Some of the items reliably provoke participants. “How could you possibly stop _________?” Indignantly, “That is an essential part of _________! What do you mean by suggesting ________ is obsolete? Keith, I am not drinking your Kool-aid!”

Depending on a participant’s perspective, I have uttered heresy, skewered a sacred cow, or devalued a treasured myth. My intention is to lovingly provoke.

These strong responses make me realize the radical departure made possible by LS. MORE depth and something new is now possible because I have been able to stop doing items on this list. I am not sure about the order or sequence of what came first: did using Liberating Structures precede stopping or did ending a practice open an empty space for LS to fill. It may not matter because the approach has made a huge difference for me.

Below, I add what I have substituted to achieve a similar goal. More than simply substituting, the practices and behaviors in the left column feel obsolete and counterproductive. They tend to dampen the richness, diversity, and variety of solutions available by over- or under-controlling how people work together.

Links to specific Liberating Structures here LS Menu

While it is tempting to explore every item, I will dig into why I have stopped “crafting visions or preferred futures.” It is one of the more heretical statements that provoke questions.

Vision statements are popular for organizations and individuals. They describe a desirable, often lofty future state related to the way an organization or person is supposed to transform and find its optimal place. Reasons why I have stopped visioning and replaced it with getting clear on purpose include:

  1. You can rely on being surprised. Your vision of the future will be inaccurate and may increase fragility.
  2. Visions of the future distort how you see the present AND may keep you from noticing something better than what you envisioned is possible.
  3. Visions are often too static and generated by an inner circle. In practice, they are regularly used to over-control in a way that excludes purposeful variation.
  4. Vision and purpose are not the same. While a vision projects into the future, a purpose is always true and relevant now.

I suspect that every person has a unique approach to creative destruction. Some stop doing lists may be more or less explicit. I am so curious about my colleagues’ approach that I have asked handful to share comments on this monograph.

Selected are accomplished LS users with varied backgrounds and ages. My personal list may be longer and more tangled because I am entering the fourth decade of my professional career.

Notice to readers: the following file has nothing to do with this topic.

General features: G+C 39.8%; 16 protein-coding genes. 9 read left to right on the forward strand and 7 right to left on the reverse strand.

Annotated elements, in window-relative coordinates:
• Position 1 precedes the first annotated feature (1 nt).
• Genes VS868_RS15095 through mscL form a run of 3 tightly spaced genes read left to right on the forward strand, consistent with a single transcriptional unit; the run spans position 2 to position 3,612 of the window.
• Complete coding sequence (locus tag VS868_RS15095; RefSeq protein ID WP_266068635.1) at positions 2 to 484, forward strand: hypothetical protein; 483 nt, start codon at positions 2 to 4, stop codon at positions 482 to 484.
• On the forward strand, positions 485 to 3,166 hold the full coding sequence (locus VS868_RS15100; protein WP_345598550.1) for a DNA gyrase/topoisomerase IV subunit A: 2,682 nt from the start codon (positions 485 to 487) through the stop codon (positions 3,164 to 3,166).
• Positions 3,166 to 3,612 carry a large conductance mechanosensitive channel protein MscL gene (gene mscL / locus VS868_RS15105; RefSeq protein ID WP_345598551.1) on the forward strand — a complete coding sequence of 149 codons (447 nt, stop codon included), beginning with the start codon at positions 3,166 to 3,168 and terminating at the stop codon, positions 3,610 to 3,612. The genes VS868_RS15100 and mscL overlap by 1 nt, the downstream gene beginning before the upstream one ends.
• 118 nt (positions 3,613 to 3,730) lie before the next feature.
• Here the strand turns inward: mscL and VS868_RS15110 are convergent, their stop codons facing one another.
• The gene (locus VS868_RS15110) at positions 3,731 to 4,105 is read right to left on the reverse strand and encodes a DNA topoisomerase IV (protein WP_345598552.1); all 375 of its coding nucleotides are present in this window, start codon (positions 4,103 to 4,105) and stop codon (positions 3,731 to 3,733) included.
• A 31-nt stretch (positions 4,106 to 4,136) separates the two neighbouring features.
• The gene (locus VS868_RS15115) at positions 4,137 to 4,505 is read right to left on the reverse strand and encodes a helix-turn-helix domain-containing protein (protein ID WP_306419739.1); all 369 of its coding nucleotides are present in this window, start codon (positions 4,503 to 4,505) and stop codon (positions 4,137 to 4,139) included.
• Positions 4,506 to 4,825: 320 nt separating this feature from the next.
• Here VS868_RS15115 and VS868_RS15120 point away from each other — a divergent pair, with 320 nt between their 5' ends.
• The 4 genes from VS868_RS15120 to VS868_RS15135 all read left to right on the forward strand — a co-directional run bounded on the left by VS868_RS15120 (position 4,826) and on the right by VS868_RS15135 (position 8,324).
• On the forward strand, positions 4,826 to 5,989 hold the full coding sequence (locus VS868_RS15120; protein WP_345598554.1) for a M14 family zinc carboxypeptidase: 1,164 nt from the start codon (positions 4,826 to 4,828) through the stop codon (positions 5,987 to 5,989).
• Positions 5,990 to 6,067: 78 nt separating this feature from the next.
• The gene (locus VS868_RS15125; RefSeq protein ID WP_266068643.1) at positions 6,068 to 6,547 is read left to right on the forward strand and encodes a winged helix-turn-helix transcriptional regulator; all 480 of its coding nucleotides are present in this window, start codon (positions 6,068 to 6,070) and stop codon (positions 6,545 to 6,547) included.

Invited Commentary

Fisher Qua, Back Loop Consulting, USA

One of my favorite moments from any Liberating Structures immersion workshop was during a Celebrity Interview of Professor Arvind Singhal at Washington State University. If you’ve ever had a chance to interact with Arvind you know he is pretty much up for anything, and so we introduced a tiny twist to the interview questions by replacing the conventional ones with those inspired by Talking with Pixies. One of the prompts invites the person being interviewed to reflect on their worthy-yet-elusive goal. In his perfectly punctuated style and with a master story-teller’s timing, Arvind paused for a moment and then open his arms wide while leaning in and almost whispered: “My goal is to disappear”. For those that know Arvind there was an immediate giggle because it doesn’t exactly resemble his natural tendencies. If you need evidence, does this look like someone actively trying to disappear?

Pictured above: The shy fellow in the BIG hat is Professor Singhal. Not disappearing just yet!

And yet, I think we all truly believed him — that disappearing, minimalizing his role & influence on the group, and fading away is a worthy-yet-elusive goal… especially if we have the good fortune to be deliberate about it. Of course, Arvind’s view of time seems to be wider and thicker than most and so I sense he’s always thinking epochally and relationally which means reducing dependencies on oneself is the right strategy if you hope to distribute leadership and invite others to self-discover their own capabilities. One glance at the network of people Arvind has assembled (and who adore, love, and remain deeply connected with him) reveals that he’s well on his way to disappearing in a way that ensures he remains present.